• [0007]
    TDI allows for longer exposure per pixel for a given total image collection time. Therefore, TDI may be used in the imaging of objects where signal intensity is limited, such as in fluorescence imaging.
  • [0008]
    In one aspect of the invention, the invention relates to a method for imaging biological specimens using an imaging chip having rows and columns. The method includes capturing a pixel image of an object on the specimens; shifting the pixel image in the columnar direction of the imaging chip; moving the object in synchronous motion with the pixel image; and reading out voltage values from the bottom row of the imaging chip until a plurality of the specimens are imaged.
  • [0009]
    Embodiments of this aspect of the invention may include one or more of the following features. The voltage values may be read out from the bottom row of the imaging chip until all of the specimens are imaged. The biological specimens may be immobilized on a microarray. The biological specimen may comprise a nucleic acid or a polypeptide. The method may also comprise digitizing the voltage values to produce a digital image strip. The method may also comprise imaging other strips by changing an imaged area on the specimens; and joining together all the strips to form a final image. In certain embodiments of this aspect of the invention, the digital image strip is a final image captured by a single wide optical detector.
  • [0010]
    The method may further comprise: adjusting exposure time of the image pixel by adjusting read out speed of the imaging chip. The method may comprise adjusting exposure time of the image pixel by adjusting scan rate of the imaging chip. In certain embodiments of this aspect of the invention, the object may be moved at a constant speed. The object may be held for exposure and moved, one row at a time, down the imaging chip at the end of the exposure.
  • [0011]
    The method may further comprise: measuring calibration data; determining positional and rotational errors from the calibration data; and modifying the position of an image area based on the errors.
  • [0012]
    The method may also comprise: labeling the specimens with multiple indicators that respond to light of different wavelengths; choosing a filter pair for a selected wavelength; imaging the specimens with a single monochromatic detector through the filters to produce a component scan; repeating the component scans for each of the wavelengths; and combining the component scans to produce a multi-spectral image. For each of the component scans, actual velocities and positions of the specimens may be measured.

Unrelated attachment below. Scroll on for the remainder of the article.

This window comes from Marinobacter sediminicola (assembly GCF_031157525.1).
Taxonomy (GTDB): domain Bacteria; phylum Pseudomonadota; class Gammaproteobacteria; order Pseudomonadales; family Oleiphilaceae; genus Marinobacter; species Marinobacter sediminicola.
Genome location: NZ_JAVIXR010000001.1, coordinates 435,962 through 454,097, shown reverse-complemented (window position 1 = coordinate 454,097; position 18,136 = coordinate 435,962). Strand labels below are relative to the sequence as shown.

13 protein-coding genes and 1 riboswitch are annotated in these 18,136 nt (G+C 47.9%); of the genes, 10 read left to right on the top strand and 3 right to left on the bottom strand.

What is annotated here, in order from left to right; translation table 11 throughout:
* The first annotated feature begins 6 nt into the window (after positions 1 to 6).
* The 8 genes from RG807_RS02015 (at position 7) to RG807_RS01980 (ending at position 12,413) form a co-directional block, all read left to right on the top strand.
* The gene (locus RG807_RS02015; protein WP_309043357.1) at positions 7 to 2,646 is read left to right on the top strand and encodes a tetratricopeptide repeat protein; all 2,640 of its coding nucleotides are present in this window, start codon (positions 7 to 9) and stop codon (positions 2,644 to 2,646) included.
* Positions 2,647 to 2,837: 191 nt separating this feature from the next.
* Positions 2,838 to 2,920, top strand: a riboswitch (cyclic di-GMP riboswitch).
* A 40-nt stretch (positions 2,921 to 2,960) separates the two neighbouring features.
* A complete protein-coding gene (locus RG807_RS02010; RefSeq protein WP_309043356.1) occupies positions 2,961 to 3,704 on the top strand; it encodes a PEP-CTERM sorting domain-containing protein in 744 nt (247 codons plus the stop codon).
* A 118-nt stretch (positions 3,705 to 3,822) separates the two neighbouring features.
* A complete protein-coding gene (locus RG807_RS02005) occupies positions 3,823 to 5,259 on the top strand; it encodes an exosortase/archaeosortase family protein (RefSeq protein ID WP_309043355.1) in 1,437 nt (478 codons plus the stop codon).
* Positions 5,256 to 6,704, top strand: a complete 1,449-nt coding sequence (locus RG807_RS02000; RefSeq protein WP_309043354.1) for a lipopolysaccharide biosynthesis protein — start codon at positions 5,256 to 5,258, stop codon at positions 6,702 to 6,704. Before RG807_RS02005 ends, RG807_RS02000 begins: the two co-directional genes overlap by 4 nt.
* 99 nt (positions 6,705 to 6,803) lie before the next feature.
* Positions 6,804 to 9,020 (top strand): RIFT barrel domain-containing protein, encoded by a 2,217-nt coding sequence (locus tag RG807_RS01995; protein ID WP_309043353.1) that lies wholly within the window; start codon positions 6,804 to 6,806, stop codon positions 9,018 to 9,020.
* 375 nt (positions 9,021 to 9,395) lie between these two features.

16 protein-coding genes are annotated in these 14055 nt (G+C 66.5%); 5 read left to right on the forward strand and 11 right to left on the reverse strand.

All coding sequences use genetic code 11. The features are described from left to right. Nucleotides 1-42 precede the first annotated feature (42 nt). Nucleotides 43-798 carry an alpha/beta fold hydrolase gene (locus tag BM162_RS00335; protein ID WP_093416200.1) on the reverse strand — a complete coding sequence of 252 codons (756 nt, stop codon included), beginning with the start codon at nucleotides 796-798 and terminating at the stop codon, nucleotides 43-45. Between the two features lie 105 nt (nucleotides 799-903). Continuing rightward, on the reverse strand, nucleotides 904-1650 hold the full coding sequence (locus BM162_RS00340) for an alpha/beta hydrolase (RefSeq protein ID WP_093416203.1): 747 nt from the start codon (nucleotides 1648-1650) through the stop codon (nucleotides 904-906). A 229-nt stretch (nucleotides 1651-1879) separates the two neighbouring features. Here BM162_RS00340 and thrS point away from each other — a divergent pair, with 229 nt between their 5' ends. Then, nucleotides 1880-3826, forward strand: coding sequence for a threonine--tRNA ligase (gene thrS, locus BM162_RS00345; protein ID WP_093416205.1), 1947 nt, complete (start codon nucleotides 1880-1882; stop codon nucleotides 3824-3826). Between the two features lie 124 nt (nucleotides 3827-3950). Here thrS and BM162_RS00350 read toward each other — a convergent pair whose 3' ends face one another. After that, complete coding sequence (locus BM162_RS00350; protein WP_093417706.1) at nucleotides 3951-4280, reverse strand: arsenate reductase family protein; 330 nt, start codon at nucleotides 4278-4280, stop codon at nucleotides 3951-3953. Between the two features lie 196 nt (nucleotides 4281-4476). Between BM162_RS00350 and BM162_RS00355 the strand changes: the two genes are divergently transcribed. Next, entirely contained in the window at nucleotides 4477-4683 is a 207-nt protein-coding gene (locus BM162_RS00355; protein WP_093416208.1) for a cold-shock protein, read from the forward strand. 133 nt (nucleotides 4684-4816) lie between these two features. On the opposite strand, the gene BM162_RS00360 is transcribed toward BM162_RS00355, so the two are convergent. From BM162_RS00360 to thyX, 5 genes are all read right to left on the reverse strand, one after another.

• [0013]
    The method may further comprise: labeling the specimens with multiple indicators that respond to light of different wavelengths; and simultaneously scanning the specimens with multiple monochromatic detectors. The method may further comprise: labeling the specimens with multiple indicators that respond to light of different wavelengths; and simultaneously scanning the specimens with a single monochromatic detector masked with a color mask.
  • [0014]
    In another aspect of the invention, the invention relates to a method for imaging a sample using an imaging device. The method includes: moving the position of an image area on the sample along one dimension of the device; imaging a spot on the image area continuously until the imaged spot is moved out of the detection range of the device; and adjusting the speed of the movement for adequate exposure time.
  • [0015]
    Embodiments of this aspect of the invention may include one or more of the following features. The sample may comprise a fluorescently labeled biological sample. The sample may comprise a microarray. The sample may also comprises a plurality of nucleic acids or polypeptides immobilized to a surface. The imaging device may be a CCD camera with columns and rows. The image area may be moved along the column dimension of the CCD camera. The spot may be held for exposure and moved, one row at a time, down the CCD camera at the end of the exposure.
  • [0016]
    The method may further comprise: adjusting the exposure time of the image area by adjusting read out speed of the imaging device. The exposure time of the image area may also be adjusted by adjusting scan rate of the imaging device.
  • [0017]
    In certain embodiments of this aspect of the invention, the method may further comprise: measuring calibration data; determining positional and rotational errors from the calibration data; and modifying the position of the image area based on the errors.
  • [0018]
    The method may further comprise: labeling the sample with multiple indicators that respond to light of different wavelengths; choosing a filter pair for a selected wavelength; imaging the sample with a single monochromatic detector through the filters to produce a component scan; repeating the component scans for each of the wavelengths; and combining the component scans to produce a multi-spectral image. For each of the component scans, actual velocities and positions of the sample may be measured.
  • [0019]